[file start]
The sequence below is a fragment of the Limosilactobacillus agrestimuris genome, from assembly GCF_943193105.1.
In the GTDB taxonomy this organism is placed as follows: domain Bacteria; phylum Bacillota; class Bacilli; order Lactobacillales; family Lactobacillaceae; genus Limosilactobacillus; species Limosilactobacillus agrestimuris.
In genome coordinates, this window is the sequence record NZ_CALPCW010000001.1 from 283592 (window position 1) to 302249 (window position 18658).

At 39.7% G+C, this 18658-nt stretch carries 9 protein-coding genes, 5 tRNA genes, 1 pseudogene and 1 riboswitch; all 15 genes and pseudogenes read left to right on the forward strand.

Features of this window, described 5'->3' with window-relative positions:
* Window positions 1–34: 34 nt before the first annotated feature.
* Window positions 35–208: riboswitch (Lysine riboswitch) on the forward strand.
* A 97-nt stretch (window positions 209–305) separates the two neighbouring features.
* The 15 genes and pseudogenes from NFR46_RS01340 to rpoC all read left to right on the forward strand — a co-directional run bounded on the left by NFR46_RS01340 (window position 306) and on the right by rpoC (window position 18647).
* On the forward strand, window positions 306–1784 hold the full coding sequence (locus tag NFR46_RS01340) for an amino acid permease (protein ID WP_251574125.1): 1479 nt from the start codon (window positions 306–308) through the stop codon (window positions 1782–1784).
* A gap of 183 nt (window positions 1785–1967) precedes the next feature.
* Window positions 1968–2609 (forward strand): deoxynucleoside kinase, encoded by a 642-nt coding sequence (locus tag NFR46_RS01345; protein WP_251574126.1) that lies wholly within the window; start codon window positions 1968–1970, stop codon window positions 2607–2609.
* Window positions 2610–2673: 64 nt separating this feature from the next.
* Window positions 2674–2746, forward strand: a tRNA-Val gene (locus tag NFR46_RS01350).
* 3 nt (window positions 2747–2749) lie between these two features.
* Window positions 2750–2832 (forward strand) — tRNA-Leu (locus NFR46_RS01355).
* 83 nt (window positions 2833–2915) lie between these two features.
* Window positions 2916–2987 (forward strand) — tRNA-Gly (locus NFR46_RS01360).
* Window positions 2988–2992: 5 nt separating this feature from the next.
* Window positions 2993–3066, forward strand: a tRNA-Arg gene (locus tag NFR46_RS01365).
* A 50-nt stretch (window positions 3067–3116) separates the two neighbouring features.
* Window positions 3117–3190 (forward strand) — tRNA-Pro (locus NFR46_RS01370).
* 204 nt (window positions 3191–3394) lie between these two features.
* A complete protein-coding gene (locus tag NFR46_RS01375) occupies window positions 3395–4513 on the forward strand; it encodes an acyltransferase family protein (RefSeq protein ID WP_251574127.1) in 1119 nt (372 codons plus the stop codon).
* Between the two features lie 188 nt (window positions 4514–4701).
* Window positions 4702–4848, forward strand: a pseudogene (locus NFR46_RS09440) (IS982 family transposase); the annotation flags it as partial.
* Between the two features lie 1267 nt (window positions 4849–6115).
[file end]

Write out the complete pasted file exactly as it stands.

The sequence below is a fragment of the Limosilactobacillus agrestimuris genome, from assembly GCF_943193105.1.
In the GTDB taxonomy this organism is placed as follows: domain Bacteria; phylum Bacillota; class Bacilli; order Lactobacillales; family Lactobacillaceae; genus Limosilactobacillus; species Limosilactobacillus agrestimuris.
In genome coordinates, this window is the sequence record NZ_CALPCW010000001.1 from 283592 (window position 1) to 302249 (window position 18658).

At 39.7% G+C, this 18658-nt stretch carries 9 protein-coding genes, 5 tRNA genes, 1 pseudogene and 1 riboswitch; all 15 genes and pseudogenes read left to right on the forward strand.

Features of this window, described 5'->3' with window-relative positions:
* Window positions 1–34: 34 nt before the first annotated feature.
* Window positions 35–208: riboswitch (Lysine riboswitch) on the forward strand.
* A 97-nt stretch (window positions 209–305) separates the two neighbouring features.
* The 15 genes and pseudogenes from NFR46_RS01340 to rpoC all read left to right on the forward strand — a co-directional run bounded on the left by NFR46_RS01340 (window position 306) and on the right by rpoC (window position 18647).
* On the forward strand, window positions 306–1784 hold the full coding sequence (locus tag NFR46_RS01340) for an amino acid permease (protein ID WP_251574125.1): 1479 nt from the start codon (window positions 306–308) through the stop codon (window positions 1782–1784).
* A gap of 183 nt (window positions 1785–1967) precedes the next feature.
* Window positions 1968–2609 (forward strand): deoxynucleoside kinase, encoded by a 642-nt coding sequence (locus tag NFR46_RS01345; protein WP_251574126.1) that lies wholly within the window; start codon window positions 1968–1970, stop codon window positions 2607–2609.
* Window positions 2610–2673: 64 nt separating this feature from the next.
* Window positions 2674–2746, forward strand: a tRNA-Val gene (locus tag NFR46_RS01350).
* 3 nt (window positions 2747–2749) lie between these two features.
* Window positions 2750–2832 (forward strand) — tRNA-Leu (locus NFR46_RS01355).
* 83 nt (window positions 2833–2915) lie between these two features.
* Window positions 2916–2987 (forward strand) — tRNA-Gly (locus NFR46_RS01360).
* Window positions 2988–2992: 5 nt separating this feature from the next.
* Window positions 2993–3066, forward strand: a tRNA-Arg gene (locus tag NFR46_RS01365).
* A 50-nt stretch (window positions 3067–3116) separates the two neighbouring features.
* Window positions 3117–3190 (forward strand) — tRNA-Pro (locus NFR46_RS01370).
* 204 nt (window positions 3191–3394) lie between these two features.
* A complete protein-coding gene (locus tag NFR46_RS01375) occupies window positions 3395–4513 on the forward strand; it encodes an acyltransferase family protein (RefSeq protein ID WP_251574127.1) in 1119 nt (372 codons plus the stop codon).
* Between the two features lie 188 nt (window positions 4514–4701).
* Window positions 4702–4848, forward strand: a pseudogene (locus NFR46_RS09440) (IS982 family transposase); the annotation flags it as partial.
* Between the two features lie 1267 nt (window positions 4849–6115).